Measurement of extraocular horizontal muscle insertion distance via anterior segment optical coherence tomography of healthy children and comparison with healthy adults
The aim of the study was to determine the corneal limbus–extraocular muscle insertion distance (LID), via anterior segment optical coherence tomography, in healthy children and healthy adults and to compare the results of the measurements of the two groups.
Muscle limbus distances were measured using AS-OCT in 60 healthy cases in two groups. Children aged 8–13 years were evaluated as group 1, and healthy adults aged 25–30 years were evaluated as group 2. Measurements of 120 horizontal muscles were taken by one doctor (OBO). The values were compared according to age and gender groups, and correlation between LID measurements and spherical equivalent. Statistical evaluation was performed using SPSS 16® for Windows with the Student’s t test and Pearson correlation coefficient test.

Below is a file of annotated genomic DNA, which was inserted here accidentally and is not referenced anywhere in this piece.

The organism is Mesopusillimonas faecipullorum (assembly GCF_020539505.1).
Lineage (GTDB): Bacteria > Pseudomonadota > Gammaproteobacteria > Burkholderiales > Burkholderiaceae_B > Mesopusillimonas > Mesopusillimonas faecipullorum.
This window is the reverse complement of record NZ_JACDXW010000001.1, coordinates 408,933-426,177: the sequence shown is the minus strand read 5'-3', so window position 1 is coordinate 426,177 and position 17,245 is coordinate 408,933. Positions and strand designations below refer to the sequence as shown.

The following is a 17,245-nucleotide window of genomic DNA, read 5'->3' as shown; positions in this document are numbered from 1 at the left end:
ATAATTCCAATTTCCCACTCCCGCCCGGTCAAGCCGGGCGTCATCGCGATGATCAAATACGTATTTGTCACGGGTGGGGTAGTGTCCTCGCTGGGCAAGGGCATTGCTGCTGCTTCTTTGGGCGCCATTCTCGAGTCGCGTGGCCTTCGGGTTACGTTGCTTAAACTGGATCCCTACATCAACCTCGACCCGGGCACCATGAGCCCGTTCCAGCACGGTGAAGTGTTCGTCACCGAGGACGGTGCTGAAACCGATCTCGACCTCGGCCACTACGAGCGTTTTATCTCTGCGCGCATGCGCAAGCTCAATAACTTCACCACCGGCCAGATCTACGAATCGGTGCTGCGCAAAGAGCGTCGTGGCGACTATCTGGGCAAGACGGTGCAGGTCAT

LID measurements for MR and for lateral rectus (LR) were 5.74 ± 0.75 and 6.74 ± 1.11 mm, in the pediatric age-group, and 5.73 ± 0.75 and 6.84 ± 1.15 mm, in the adult age-group, respectively. There was no statistically significant difference between the two groups in terms of MR distances. There was a slight increase in the adult values, for the LR distance. There was no significant difference in terms of gender. Correlation was found 0.62 for MR and 0.46 for LR between LID measurements and spherical equivalent in the pediatric age-group.
In healthy individuals, different imaging modalities can be used to measure LID, but AS-OCT can be used in pediatric age-groups as a preferred imaging method because it is easy and noninvasive.
KeywordsAnterior segment optical coherence tomography Children Horizontal muscles Limbus–insertion distance
OBO, AI, and BG were involved in conception and design. IY, EDA, and SC collected the data. OBO, AI, SYO, and MT performed the analysis and interpretation.
Compliance with ethical standards
Conflict of interest
The authors declare that they have no conflict of interest.
All procedures performed in studies involving human participants were in accordance with the ethical standards of the institutional and/or national research committee and with the 1964 Declaration of Helsinki and its later amendments or comparable ethical standards. For this type of study, formal consent is not required.
Human and animal rights
This article does not contain any studies with human participants or animals performed by any of the authors.
Informed consent was obtained from all individual participants included in the study.